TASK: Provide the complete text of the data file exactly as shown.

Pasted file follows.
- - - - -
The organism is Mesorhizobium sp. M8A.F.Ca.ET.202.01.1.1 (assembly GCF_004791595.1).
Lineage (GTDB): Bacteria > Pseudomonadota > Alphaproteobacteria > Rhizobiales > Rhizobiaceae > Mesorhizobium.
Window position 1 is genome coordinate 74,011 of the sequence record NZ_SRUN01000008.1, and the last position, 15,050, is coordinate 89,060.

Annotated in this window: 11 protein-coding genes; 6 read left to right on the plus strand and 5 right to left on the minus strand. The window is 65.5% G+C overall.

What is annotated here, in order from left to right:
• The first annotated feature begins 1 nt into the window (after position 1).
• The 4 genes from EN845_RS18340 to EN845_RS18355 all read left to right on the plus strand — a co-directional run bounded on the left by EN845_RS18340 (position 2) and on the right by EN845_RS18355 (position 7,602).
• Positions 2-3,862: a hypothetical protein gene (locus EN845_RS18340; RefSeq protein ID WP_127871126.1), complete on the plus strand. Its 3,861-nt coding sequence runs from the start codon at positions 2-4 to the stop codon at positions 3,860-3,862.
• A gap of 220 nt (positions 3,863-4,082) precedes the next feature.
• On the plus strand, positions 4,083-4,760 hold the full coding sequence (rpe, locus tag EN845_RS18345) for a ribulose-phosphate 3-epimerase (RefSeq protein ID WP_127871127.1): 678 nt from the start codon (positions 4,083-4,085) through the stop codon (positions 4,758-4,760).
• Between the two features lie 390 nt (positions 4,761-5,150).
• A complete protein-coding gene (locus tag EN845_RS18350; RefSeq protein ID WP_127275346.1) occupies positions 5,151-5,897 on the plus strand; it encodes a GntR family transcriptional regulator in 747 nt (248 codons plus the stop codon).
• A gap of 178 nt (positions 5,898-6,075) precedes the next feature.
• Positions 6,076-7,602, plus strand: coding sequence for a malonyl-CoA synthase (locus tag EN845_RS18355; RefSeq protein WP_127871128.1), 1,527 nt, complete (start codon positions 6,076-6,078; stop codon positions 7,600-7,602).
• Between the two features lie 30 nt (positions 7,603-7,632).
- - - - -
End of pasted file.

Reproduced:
The organism is Mesorhizobium sp. M8A.F.Ca.ET.202.01.1.1 (assembly GCF_004791595.1).
Lineage (GTDB): Bacteria > Pseudomonadota > Alphaproteobacteria > Rhizobiales > Rhizobiaceae > Mesorhizobium.
Window position 1 is genome coordinate 74,011 of the sequence record NZ_SRUN01000008.1, and the last position, 15,050, is coordinate 89,060.

Annotated in this window: 11 protein-coding genes; 6 read left to right on the plus strand and 5 right to left on the minus strand. The window is 65.5% G+C overall.

What is annotated here, in order from left to right:
• The first annotated feature begins 1 nt into the window (after position 1).
• The 4 genes from EN845_RS18340 to EN845_RS18355 all read left to right on the plus strand — a co-directional run bounded on the left by EN845_RS18340 (position 2) and on the right by EN845_RS18355 (position 7,602).
• Positions 2-3,862: a hypothetical protein gene (locus EN845_RS18340; RefSeq protein ID WP_127871126.1), complete on the plus strand. Its 3,861-nt coding sequence runs from the start codon at positions 2-4 to the stop codon at positions 3,860-3,862.
• A gap of 220 nt (positions 3,863-4,082) precedes the next feature.
• On the plus strand, positions 4,083-4,760 hold the full coding sequence (rpe, locus tag EN845_RS18345) for a ribulose-phosphate 3-epimerase (RefSeq protein ID WP_127871127.1): 678 nt from the start codon (positions 4,083-4,085) through the stop codon (positions 4,758-4,760).
• Between the two features lie 390 nt (positions 4,761-5,150).
• A complete protein-coding gene (locus tag EN845_RS18350; RefSeq protein ID WP_127275346.1) occupies positions 5,151-5,897 on the plus strand; it encodes a GntR family transcriptional regulator in 747 nt (248 codons plus the stop codon).
• A gap of 178 nt (positions 5,898-6,075) precedes the next feature.
• Positions 6,076-7,602, plus strand: coding sequence for a malonyl-CoA synthase (locus tag EN845_RS18355; RefSeq protein WP_127871128.1), 1,527 nt, complete (start codon positions 6,076-6,078; stop codon positions 7,600-7,602).
• Between the two features lie 30 nt (positions 7,603-7,632).